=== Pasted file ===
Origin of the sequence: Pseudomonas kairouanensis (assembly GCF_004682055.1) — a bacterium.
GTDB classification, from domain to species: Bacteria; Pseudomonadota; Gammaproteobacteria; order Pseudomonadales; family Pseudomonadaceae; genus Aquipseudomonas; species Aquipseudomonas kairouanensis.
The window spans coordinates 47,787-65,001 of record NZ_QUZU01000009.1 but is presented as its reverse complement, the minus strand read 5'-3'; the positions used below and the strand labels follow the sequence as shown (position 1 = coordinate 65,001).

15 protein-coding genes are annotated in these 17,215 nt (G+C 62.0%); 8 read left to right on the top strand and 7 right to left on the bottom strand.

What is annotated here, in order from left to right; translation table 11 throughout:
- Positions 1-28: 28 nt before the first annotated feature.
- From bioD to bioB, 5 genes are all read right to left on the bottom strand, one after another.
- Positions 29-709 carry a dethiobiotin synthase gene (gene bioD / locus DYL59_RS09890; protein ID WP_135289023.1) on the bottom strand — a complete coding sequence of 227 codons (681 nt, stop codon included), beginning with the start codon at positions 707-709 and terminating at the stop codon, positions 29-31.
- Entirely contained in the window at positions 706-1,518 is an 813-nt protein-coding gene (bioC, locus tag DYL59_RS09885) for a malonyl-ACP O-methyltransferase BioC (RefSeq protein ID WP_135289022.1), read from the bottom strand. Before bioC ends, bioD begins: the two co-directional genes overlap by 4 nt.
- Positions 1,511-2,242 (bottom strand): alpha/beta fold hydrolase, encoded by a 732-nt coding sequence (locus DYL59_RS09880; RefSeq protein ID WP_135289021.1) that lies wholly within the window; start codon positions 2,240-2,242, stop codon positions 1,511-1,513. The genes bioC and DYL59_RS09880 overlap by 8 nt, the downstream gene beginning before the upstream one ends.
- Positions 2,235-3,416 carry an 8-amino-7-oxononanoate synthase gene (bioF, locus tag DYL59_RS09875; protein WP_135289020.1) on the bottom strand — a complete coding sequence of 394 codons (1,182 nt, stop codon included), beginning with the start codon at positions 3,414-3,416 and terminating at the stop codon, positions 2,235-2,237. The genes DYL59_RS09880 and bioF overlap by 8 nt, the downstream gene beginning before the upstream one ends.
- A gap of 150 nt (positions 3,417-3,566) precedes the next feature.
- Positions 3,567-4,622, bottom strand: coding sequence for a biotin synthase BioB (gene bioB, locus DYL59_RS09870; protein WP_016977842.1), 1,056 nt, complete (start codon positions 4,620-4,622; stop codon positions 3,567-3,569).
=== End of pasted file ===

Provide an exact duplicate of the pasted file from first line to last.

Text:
Origin of the sequence: Pseudomonas kairouanensis (assembly GCF_004682055.1) — a bacterium.
GTDB classification, from domain to species: Bacteria; Pseudomonadota; Gammaproteobacteria; order Pseudomonadales; family Pseudomonadaceae; genus Aquipseudomonas; species Aquipseudomonas kairouanensis.
The window spans coordinates 47,787-65,001 of record NZ_QUZU01000009.1 but is presented as its reverse complement, the minus strand read 5'-3'; the positions used below and the strand labels follow the sequence as shown (position 1 = coordinate 65,001).

15 protein-coding genes are annotated in these 17,215 nt (G+C 62.0%); 8 read left to right on the top strand and 7 right to left on the bottom strand.

What is annotated here, in order from left to right; translation table 11 throughout:
- Positions 1-28: 28 nt before the first annotated feature.
- From bioD to bioB, 5 genes are all read right to left on the bottom strand, one after another.
- Positions 29-709 carry a dethiobiotin synthase gene (gene bioD / locus DYL59_RS09890; protein ID WP_135289023.1) on the bottom strand — a complete coding sequence of 227 codons (681 nt, stop codon included), beginning with the start codon at positions 707-709 and terminating at the stop codon, positions 29-31.
- Entirely contained in the window at positions 706-1,518 is an 813-nt protein-coding gene (bioC, locus tag DYL59_RS09885) for a malonyl-ACP O-methyltransferase BioC (RefSeq protein ID WP_135289022.1), read from the bottom strand. Before bioC ends, bioD begins: the two co-directional genes overlap by 4 nt.
- Positions 1,511-2,242 (bottom strand): alpha/beta fold hydrolase, encoded by a 732-nt coding sequence (locus DYL59_RS09880; RefSeq protein ID WP_135289021.1) that lies wholly within the window; start codon positions 2,240-2,242, stop codon positions 1,511-1,513. The genes bioC and DYL59_RS09880 overlap by 8 nt, the downstream gene beginning before the upstream one ends.
- Positions 2,235-3,416 carry an 8-amino-7-oxononanoate synthase gene (bioF, locus tag DYL59_RS09875; protein WP_135289020.1) on the bottom strand — a complete coding sequence of 394 codons (1,182 nt, stop codon included), beginning with the start codon at positions 3,414-3,416 and terminating at the stop codon, positions 2,235-2,237. The genes DYL59_RS09880 and bioF overlap by 8 nt, the downstream gene beginning before the upstream one ends.
- A gap of 150 nt (positions 3,417-3,566) precedes the next feature.
- Positions 3,567-4,622, bottom strand: coding sequence for a biotin synthase BioB (gene bioB, locus DYL59_RS09870; protein WP_016977842.1), 1,056 nt, complete (start codon positions 4,620-4,622; stop codon positions 3,567-3,569).